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Reader Question: How do you develop your character pairings?

Hello! I asked you lot on my Facebook page what you'd like me to blog about and there were some great suggestions and quite a few questions. I'm going to try to answer one of you questions each week, until I run out! And first up is Deb, who asks:

How do you develop character pairings?

I'm taking this to mean, how do I know who will suit whom. And the answer is that I spend a whole lot of time thinking about it! When I start with a character I've already established, say in an earlier book in the series, I already know this person inside out. I know where their failings are and what they hunger for most out of life. From there, I try to think about the type of person that would fill those empty spaces for the character, while still challenging them to become a better person. A sense of belonging for all my characters is really important to me. I think, too often, as people we feel like we don't fit. I know, in my life, I've spent a lot of time feeling as though I'm on the outside looking in. I also know, that all it takes to be "inside", is for one person to accept you for who you are and to believe in you. That's what I try to give my characters.

To see what I mean, let's look at Callum in Rage, Benson's Boys Book 3. At the start of the book he's a man who's lost confidence in himself. He isn't as physically able as he once was (having been injured in the military) and because of this he's lost his sense of identity. I knew absolutely when I came to write his story, that Callum needed someone who saw him as completely capable and unhindered by his disabilities. Also, he needed someone in his life who didn't take things so seriously, because he really does! Someone who would pull him out into society more. That's when I realized that Callum didn't just need a partner, he needed a family. So that's what I gave him! I gave him a woman with a sick sense of humor, who sees him as a hero and who comes with two kids in tow. And it was important for me that one of those kids was a teenage boy. I wanted Callum to see himself as a role model for a boy who really needed one. And, in turn, I hoped that would make him open to seeing himself through the eyes of the people around him, rather than through his own skewed vision of himself.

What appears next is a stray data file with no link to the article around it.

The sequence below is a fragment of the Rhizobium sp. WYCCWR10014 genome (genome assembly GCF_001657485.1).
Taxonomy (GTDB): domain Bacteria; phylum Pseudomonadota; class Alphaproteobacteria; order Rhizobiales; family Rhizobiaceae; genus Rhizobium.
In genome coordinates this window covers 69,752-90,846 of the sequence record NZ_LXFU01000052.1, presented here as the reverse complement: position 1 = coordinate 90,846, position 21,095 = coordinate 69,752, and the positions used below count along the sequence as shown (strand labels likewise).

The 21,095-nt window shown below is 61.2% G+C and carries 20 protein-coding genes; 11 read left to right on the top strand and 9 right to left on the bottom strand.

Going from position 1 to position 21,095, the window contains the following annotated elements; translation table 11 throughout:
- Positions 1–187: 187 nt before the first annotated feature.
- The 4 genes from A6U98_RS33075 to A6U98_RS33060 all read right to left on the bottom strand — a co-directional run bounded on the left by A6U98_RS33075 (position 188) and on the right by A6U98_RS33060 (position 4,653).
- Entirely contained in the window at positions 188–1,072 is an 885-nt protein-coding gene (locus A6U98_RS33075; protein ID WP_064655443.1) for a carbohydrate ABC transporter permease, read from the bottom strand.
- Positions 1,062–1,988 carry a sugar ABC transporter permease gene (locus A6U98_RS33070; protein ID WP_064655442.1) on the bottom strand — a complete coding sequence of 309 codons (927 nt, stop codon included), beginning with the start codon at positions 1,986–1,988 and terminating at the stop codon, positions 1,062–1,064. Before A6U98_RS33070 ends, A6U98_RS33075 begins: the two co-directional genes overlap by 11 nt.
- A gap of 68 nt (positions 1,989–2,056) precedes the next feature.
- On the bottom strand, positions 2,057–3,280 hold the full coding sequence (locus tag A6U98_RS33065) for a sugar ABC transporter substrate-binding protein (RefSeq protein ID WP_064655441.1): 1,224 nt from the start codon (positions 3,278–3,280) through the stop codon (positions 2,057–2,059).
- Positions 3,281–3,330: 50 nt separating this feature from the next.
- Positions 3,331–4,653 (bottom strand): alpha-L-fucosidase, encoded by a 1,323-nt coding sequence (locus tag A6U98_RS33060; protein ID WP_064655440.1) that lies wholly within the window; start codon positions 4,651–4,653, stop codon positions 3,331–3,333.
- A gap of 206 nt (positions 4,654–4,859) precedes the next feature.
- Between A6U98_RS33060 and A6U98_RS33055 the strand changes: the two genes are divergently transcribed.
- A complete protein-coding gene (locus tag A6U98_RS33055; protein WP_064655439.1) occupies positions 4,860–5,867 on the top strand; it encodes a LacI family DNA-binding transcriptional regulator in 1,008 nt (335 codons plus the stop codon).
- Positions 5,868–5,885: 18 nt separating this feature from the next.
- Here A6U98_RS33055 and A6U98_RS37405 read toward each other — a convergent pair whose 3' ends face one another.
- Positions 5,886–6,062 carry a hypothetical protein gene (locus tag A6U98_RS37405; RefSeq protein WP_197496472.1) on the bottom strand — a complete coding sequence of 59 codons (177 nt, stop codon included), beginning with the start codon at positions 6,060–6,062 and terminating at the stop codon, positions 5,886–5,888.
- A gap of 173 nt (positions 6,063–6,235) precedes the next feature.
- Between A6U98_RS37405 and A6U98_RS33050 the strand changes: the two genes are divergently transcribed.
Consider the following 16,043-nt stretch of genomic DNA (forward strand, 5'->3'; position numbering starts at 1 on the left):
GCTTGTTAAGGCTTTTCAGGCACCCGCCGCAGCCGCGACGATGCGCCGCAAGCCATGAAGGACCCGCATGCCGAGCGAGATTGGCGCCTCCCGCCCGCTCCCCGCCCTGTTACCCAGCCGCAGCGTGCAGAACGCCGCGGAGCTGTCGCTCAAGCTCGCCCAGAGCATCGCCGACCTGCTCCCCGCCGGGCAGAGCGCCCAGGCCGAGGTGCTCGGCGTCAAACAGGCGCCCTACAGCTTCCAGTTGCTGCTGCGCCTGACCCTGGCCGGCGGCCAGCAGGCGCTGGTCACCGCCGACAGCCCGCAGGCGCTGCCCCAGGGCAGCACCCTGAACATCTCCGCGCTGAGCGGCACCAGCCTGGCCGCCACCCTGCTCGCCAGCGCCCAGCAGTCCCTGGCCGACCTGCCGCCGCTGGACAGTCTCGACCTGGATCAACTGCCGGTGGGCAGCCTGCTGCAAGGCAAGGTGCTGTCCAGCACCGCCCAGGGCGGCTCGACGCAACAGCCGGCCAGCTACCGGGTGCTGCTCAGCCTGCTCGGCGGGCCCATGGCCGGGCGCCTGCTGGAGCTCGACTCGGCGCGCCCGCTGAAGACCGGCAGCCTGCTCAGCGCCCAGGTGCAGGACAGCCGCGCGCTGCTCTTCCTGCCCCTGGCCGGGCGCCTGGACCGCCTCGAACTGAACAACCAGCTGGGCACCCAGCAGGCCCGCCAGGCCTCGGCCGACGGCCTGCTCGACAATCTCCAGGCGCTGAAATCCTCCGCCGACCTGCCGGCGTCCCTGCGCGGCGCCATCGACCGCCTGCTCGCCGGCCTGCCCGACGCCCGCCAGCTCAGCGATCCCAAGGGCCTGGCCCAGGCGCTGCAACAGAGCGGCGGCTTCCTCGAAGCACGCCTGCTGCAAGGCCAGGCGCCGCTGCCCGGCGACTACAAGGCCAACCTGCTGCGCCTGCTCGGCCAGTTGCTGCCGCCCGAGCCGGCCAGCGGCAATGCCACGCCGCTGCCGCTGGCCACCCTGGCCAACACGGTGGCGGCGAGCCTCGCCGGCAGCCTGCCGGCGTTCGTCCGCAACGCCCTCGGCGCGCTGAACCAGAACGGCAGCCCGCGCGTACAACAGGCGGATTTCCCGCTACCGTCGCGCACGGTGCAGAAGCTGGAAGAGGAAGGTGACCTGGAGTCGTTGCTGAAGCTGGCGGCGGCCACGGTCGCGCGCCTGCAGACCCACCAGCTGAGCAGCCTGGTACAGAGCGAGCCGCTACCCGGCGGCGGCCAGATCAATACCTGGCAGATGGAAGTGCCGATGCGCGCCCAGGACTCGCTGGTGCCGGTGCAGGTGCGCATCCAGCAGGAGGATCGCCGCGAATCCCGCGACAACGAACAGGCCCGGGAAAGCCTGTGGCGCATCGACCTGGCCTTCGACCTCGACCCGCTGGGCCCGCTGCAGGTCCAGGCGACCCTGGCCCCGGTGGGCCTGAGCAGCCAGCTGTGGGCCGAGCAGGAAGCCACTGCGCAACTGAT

With that in mind, Isobel Sinclair walked into my head. Isobel is perfect for Callum. For one, she needs a keeper and Callum needs someone to protect - he's hardwired that way! For another, she's had a hard life and she is the type of person that will always see the humor, even in the darkest of situation. Again, just what broody Callum needs. As soon as they met on the page, I knew they were each other's missing piece and together they would only be stronger.

When I'm working with two characters I've haven't introduced in previous books, two new-to-me characters, I work along the same lines. I often start with an idea of the type of person I'd like to write about. At this stage, it's very general - "a shy woman with a disorder that makes relating to people difficult, something like high functioning Autism". Or "a fearless woman, who need challenge and adventure, but doesn't always think things through properly." Then once I've fleshed the character out, I ask myself what kind of partner she needs to feel good about herself and who will challenge her going forward. Then, it pretty much works the way I've described above. It all comes down to knowing your characters. Knowing what they really think about themselves and what they long to find in someone else. It comes down to acceptance. I want my couples to love each other for who they are, not who they could become.

And that's how I work out all of my pairings. I try to give my characters their missing piece. A place to belong. And someone who sees them as valuable and unique.

Hope that answers your question Deb!

I'll answer another reader question next week. In the meantime, happy reading everyone! :)


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